CORRESPONDENCE. We do not consider ourselvesresponsible for the opinions and sentimentt of our Correspondents MUZZLING DOGS. SIR,-A friend of mine informed me about a month ago that he had been summoned for allowing his littla dog to be at large without a muzzle. This last week I have seen a large number of bull-dogs parading tbC streets without being secured. Why is it tiiat the police are more sharp on one than another? By inserting tb»s you will oblige. I am, Mr Editor, A LOVER OF FAIR PLAT.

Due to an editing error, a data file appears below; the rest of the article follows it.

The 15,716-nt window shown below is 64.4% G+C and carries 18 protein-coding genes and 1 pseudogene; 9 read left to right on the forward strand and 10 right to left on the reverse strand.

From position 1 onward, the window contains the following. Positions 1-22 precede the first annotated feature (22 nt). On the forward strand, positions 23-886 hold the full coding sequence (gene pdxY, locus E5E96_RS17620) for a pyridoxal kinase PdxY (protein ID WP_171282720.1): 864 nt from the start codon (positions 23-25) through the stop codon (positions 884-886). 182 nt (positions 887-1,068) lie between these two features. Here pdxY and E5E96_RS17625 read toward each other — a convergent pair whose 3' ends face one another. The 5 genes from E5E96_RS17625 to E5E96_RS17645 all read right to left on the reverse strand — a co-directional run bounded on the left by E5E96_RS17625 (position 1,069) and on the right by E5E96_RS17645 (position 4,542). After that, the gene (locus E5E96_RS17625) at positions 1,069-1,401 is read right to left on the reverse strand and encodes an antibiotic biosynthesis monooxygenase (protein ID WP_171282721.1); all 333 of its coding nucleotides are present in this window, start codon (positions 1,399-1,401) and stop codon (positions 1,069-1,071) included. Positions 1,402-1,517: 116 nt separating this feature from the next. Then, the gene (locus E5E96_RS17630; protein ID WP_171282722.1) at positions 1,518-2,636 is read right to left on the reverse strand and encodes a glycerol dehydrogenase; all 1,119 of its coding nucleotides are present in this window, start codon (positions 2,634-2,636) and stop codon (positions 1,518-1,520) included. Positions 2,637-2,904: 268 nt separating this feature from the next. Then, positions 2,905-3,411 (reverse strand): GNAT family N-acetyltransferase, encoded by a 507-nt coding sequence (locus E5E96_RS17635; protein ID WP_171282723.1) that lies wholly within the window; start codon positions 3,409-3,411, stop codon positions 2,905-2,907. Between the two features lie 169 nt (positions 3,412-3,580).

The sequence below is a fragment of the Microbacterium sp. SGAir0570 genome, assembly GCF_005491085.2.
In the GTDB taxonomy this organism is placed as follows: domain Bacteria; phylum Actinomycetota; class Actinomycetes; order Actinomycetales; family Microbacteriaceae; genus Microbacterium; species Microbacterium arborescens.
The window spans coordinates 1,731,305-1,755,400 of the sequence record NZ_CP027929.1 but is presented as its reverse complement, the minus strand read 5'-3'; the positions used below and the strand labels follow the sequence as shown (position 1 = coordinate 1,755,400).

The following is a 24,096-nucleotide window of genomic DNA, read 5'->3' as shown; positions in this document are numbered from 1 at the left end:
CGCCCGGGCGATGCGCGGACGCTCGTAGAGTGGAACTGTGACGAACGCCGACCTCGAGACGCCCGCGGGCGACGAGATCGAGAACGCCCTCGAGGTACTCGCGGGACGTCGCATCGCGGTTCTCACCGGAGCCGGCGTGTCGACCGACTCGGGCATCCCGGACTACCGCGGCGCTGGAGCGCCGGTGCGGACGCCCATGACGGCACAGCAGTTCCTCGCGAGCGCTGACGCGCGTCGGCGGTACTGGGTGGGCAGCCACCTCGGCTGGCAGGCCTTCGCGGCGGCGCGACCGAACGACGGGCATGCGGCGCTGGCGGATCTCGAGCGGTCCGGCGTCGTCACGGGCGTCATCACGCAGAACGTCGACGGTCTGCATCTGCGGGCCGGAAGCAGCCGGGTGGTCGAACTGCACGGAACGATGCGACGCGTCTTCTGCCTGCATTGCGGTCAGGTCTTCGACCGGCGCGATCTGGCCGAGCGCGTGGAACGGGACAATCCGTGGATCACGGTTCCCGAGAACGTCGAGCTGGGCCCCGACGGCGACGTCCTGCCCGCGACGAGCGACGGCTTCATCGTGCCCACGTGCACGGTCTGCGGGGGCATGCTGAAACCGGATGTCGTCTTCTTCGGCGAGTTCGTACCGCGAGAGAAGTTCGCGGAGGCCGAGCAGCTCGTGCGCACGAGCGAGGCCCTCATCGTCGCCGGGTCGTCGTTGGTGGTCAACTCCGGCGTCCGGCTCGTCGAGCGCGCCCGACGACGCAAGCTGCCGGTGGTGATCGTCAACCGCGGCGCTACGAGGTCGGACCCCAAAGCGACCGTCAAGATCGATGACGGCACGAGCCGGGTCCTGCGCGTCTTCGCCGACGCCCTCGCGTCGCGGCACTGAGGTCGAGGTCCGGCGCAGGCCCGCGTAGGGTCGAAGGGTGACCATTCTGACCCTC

— 1 — n —————? BIRTHS, MARRIAGES, & DEATHS. Notices of Births, Marriages, and Deaths, should be aent to us in Manuscript, properly authenticated. We cannot under- take tc search other papers for these announcements, wUica are frequently found o be incorrectly printed, or turr out to be untrue. BIRTHS. On the 4th instant, at Spring Gardens, in this towl" the wife of William Davies, Esq., solicitor, of a son. On the 3rd iustant, at Ltwes Street, Pembroke Doc&t the wife of Mr T. Leigh, draper, &c., of a son. On the 29th ult, at 29, Promenade, Rochdale, wife of Mr Malcolm Douglas, of a daughter. MARRIAGES. On the 4th instant, at the Park Congregational Chape'» Llanelly, by the Rev. Mr Loughorn, Mr Edwin Ev8°8' eldest son of Mr Thomas Evans, of this town, to Mr Elizabeth Rees, milliner, Llanelly. On the 7th inst, at the Register OiBce, in this to** Mr Joseph Milligan, to Mary, eldest daughter of" Stephen Davies, of Church Cottage, Prendergast. p. On the 18th inst, at the Holy Trinity Church, ton, by tbe Right Rev. Bishop Nixon. John Cooke, ?sq, formerly of the 53rd regt., and Taranaki, New Zealand, to Margaret, widow ot tbe Croebie Ward, Esq, of Canterbury, New Zealand, daughter of the late James Townshend, of B&oj1 Canterbury, New Zealand. DEATHS.alft On Saturday, June 27th, at Chi. iark, near te aged 39 years, Harriet Mary, second daughter of Charles Huntington, Esq, of Bran? nghl»in» 818 he Rector of Tenby. n-wletf# On the 26th ult, at the Plough i id Harrow, O J after a lingering illness, Mr Willi'>02 J- R10'11 22 years. „ hrok0" On the 27th ult, at Bridge End. Newport, Pen shire, Mr James Grjffiths, aged 87 years, for-many j a member of the Calvinistic Methodists, highly